Once TDA had met its burden to show that there were no issues precluding summary judgment, the burden shifted to Towns to show that there was a genuine issue of fact remaining for trial. The party opposing summary judgment must set forth specific facts showing that there is a genuine issue for trial. See Fed. R. Civ. P. 56(c). The Magistrate Judge concluded that Towns had failed to carry his burden in opposing summary judgment. Towns's objection to the Report on the grounds that TDA failed to produce evidence rebutting Towns's allegations is OVERRULED.

Towns argues that summary judgment for TDA is improper because of an alleged conflict between the Magistrate Judge's earlier Report and Recommendation on TDA's Motion to Dismiss and the instant Report. The earlier Report recommended that, based on Towns's Amended Complaint and the documents attached to it, Towns had plausibly pled he was an employee of TDA. (See ECF No. 24 at 223-29.) The instant Report, however, recommends that summary judgment is appropriate because Towns has never been an employee of TDA. (See ECF No. 52 at 464-68.) Towns argues that the different outcomes are inconsistent because the Magistrate Judge considered the TDA-Shelby County contract at both stages. He contends that it is illogical to conclude that the provisions of the contract are sufficient to state a claim for Title VII liability against TDA, but that the same contractual provisions are insufficient to raise a genuine issue of material fact.

Although Towns alleged sufficient facts to withstand a motion to dismiss, it does not follow that his claims will survive a motion for summary judgment. As the Magistrate Judge explained, "[a]t the summary judgment stage, Towns may no longer rely on the allegations in his complaint and must instead point to specific evidence supporting these allegations." (ECF No. 52 at 468 n.6.) The Magistrate Judge concluded that the TDA-Shelby County contract and the other evidence submitted by Towns did not raise a genuine dispute of fact about whether Towns was an employee of TDA. There is no inconsistency between the Magistrate Judge's Reports. Towns's objection on that basis is OVERRULED.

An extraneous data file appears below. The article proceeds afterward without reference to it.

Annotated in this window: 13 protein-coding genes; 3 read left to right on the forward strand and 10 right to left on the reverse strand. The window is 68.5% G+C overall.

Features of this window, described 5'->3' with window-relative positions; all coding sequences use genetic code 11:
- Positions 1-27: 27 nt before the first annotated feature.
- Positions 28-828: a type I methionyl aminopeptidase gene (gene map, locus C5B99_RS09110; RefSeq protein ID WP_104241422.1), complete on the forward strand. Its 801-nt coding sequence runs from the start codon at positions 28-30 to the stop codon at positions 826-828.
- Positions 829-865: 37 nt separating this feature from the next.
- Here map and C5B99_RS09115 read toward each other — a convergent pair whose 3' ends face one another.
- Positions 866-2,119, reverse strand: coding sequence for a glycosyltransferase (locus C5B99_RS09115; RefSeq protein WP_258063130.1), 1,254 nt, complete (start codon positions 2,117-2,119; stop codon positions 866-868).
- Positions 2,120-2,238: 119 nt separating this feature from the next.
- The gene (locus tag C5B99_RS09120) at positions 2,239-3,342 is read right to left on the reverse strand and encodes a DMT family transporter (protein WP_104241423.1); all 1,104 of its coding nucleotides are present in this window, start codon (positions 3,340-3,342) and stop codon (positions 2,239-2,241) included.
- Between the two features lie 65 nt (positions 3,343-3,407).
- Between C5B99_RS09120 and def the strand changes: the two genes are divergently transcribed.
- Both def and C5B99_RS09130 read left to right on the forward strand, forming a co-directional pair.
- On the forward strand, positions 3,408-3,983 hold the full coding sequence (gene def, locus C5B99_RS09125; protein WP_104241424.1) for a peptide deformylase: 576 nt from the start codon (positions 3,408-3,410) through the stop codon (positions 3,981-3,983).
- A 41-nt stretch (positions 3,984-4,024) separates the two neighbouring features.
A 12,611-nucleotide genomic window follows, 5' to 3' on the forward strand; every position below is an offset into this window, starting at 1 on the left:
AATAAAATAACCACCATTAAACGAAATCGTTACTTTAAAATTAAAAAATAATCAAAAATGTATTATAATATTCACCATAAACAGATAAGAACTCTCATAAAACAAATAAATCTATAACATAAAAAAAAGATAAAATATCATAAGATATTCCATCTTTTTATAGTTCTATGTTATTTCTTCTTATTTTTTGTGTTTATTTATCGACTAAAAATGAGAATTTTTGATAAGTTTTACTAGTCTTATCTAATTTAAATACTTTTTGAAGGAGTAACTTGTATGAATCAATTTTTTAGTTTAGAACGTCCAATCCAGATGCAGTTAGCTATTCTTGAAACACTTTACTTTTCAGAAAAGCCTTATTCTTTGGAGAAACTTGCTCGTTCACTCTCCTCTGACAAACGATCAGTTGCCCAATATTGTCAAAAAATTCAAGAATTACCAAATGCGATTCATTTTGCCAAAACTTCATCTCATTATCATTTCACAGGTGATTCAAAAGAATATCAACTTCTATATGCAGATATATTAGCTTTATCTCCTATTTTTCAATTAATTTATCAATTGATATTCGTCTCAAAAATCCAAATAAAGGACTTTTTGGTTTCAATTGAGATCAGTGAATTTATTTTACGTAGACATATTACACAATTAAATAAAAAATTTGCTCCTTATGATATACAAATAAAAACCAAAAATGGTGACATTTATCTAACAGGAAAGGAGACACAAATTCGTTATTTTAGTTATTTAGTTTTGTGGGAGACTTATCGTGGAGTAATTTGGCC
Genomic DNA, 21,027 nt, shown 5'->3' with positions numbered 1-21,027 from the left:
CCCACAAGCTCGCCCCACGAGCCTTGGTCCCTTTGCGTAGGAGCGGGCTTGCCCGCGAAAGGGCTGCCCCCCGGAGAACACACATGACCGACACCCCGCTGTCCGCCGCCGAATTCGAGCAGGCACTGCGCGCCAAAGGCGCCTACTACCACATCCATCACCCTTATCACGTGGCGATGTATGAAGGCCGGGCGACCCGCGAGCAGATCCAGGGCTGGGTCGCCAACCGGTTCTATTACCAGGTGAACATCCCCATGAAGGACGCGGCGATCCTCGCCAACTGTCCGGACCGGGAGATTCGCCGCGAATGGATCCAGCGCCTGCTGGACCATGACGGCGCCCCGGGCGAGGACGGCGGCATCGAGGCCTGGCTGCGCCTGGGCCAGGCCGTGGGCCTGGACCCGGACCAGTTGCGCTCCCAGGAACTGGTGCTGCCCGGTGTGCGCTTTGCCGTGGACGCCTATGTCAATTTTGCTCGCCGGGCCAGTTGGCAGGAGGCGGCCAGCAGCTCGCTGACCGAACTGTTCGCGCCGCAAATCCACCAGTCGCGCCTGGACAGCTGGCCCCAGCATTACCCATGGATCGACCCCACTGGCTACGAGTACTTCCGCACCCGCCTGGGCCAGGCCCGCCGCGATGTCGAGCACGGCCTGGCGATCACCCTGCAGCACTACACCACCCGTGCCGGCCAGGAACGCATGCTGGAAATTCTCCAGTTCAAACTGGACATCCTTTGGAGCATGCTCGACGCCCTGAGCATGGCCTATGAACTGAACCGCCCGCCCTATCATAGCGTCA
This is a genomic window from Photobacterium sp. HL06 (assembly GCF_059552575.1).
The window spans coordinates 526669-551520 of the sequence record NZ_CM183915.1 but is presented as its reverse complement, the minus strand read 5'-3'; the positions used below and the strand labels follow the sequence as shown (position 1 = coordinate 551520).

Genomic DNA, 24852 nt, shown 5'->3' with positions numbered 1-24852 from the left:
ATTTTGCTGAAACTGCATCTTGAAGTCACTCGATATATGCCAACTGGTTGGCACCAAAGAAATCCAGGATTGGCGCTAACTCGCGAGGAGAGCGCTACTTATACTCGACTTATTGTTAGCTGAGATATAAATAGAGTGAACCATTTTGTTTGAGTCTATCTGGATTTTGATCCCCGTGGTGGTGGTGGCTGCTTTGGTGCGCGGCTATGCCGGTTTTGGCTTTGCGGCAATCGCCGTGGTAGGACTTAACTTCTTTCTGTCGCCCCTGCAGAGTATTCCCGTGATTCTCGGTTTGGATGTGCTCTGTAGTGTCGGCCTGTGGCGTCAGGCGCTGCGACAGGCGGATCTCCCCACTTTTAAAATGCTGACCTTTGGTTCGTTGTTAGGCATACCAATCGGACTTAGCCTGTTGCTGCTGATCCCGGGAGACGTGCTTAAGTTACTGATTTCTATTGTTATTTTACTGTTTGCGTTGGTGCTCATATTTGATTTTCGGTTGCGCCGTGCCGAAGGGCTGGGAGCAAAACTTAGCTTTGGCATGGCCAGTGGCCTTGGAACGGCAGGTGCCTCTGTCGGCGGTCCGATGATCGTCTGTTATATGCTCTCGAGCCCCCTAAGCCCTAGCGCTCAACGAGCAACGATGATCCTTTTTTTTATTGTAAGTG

Towns argues that TDA's Motion for Summary Judgment should be denied because there is "increasing dispute and indecisiveness" in the caselaw addressing employment status under Title VII. (ECF No. 53 at 474.) Towns's argument is not well-taken. Assuming uncertainty exists in this area of the law, it is appropriate for the Court to determine the applicable law at the summary judgment stage. The question of what constitutes the applicable law in this case is a purely legal matter, not a genuine issue of material fact for trial. Towns's objection on that ground is OVERRULED.

IV. Conclusion

For the foregoing reasons, Towns's objection is OVERRULED. The Report is ADOPTED. TDA's Motion for Summary Judgment is GRANTED. So ordered this 14th day of March, 2019.